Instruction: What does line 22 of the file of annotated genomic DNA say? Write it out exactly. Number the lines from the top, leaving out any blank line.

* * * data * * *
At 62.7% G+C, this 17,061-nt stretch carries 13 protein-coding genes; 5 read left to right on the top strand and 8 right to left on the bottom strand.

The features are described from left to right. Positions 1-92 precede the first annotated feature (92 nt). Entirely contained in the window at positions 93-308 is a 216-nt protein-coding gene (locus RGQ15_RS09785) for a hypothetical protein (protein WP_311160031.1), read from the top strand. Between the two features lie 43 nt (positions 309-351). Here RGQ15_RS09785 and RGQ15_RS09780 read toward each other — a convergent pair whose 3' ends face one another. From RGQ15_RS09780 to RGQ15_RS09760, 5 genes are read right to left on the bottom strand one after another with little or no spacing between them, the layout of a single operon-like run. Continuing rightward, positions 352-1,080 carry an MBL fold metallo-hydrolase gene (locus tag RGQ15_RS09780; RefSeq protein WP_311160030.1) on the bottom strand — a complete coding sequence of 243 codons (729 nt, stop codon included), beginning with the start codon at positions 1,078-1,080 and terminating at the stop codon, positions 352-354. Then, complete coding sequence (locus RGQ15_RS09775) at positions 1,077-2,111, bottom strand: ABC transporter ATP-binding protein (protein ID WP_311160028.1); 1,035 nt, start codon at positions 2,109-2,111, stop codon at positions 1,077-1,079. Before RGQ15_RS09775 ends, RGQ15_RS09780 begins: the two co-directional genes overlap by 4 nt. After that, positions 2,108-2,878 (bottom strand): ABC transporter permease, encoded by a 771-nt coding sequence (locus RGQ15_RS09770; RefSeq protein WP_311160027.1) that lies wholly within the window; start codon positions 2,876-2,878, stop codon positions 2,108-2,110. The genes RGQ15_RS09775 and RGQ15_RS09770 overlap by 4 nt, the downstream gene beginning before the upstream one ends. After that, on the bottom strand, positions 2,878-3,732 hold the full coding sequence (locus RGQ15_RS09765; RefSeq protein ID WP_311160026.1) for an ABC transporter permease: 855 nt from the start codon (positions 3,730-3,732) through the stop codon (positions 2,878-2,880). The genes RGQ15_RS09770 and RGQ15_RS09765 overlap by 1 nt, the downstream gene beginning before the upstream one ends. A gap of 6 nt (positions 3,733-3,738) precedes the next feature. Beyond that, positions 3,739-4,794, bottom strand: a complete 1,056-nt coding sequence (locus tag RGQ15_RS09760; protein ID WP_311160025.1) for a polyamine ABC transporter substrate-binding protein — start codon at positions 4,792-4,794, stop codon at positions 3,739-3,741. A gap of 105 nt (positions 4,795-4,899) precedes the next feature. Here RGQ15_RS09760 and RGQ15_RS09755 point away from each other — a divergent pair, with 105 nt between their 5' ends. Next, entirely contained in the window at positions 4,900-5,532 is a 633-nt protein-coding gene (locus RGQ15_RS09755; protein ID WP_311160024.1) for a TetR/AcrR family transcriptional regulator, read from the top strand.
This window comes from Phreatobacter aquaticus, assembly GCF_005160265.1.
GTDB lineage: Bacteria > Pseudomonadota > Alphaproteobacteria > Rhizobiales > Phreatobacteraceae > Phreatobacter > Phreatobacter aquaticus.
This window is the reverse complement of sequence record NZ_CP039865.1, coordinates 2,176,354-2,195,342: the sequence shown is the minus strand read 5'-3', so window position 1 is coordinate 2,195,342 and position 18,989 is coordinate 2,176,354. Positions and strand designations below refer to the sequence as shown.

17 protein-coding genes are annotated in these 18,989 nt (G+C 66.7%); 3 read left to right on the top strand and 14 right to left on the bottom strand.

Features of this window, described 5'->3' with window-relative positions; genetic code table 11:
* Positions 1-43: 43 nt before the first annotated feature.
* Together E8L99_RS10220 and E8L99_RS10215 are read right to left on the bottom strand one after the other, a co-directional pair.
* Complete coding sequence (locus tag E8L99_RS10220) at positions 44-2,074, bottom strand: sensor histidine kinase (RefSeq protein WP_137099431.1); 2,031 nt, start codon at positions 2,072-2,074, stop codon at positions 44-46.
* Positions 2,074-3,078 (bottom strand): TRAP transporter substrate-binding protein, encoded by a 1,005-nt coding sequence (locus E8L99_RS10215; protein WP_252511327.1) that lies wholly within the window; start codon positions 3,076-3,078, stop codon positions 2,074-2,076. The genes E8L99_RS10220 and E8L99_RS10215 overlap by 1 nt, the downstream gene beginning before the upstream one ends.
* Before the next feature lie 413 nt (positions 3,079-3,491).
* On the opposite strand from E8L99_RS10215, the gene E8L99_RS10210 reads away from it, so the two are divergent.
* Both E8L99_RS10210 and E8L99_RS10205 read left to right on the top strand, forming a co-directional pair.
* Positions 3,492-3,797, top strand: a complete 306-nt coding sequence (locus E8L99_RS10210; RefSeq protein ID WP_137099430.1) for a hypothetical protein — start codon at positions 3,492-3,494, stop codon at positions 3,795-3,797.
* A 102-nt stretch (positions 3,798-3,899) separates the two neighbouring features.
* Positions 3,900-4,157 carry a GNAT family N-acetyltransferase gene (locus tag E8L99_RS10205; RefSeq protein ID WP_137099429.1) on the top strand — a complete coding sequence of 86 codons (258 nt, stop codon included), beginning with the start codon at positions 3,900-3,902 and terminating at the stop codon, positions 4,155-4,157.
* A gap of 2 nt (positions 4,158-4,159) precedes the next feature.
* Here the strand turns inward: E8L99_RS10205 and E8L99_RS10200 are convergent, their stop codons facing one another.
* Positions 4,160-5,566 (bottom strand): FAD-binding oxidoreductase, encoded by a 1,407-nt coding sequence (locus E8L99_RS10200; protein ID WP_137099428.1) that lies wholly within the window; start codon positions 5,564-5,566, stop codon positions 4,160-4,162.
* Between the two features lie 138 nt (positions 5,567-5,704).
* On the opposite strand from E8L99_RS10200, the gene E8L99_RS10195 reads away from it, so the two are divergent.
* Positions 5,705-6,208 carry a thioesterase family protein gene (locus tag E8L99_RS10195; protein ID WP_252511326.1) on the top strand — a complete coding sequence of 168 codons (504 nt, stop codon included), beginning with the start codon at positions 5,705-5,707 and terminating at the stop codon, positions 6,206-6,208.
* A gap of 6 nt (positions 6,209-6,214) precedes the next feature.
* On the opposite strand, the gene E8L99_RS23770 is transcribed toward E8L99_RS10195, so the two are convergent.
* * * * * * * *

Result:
* On the opposite strand from E8L99_RS10200, the gene E8L99_RS10195 reads away from it, so the two are divergent.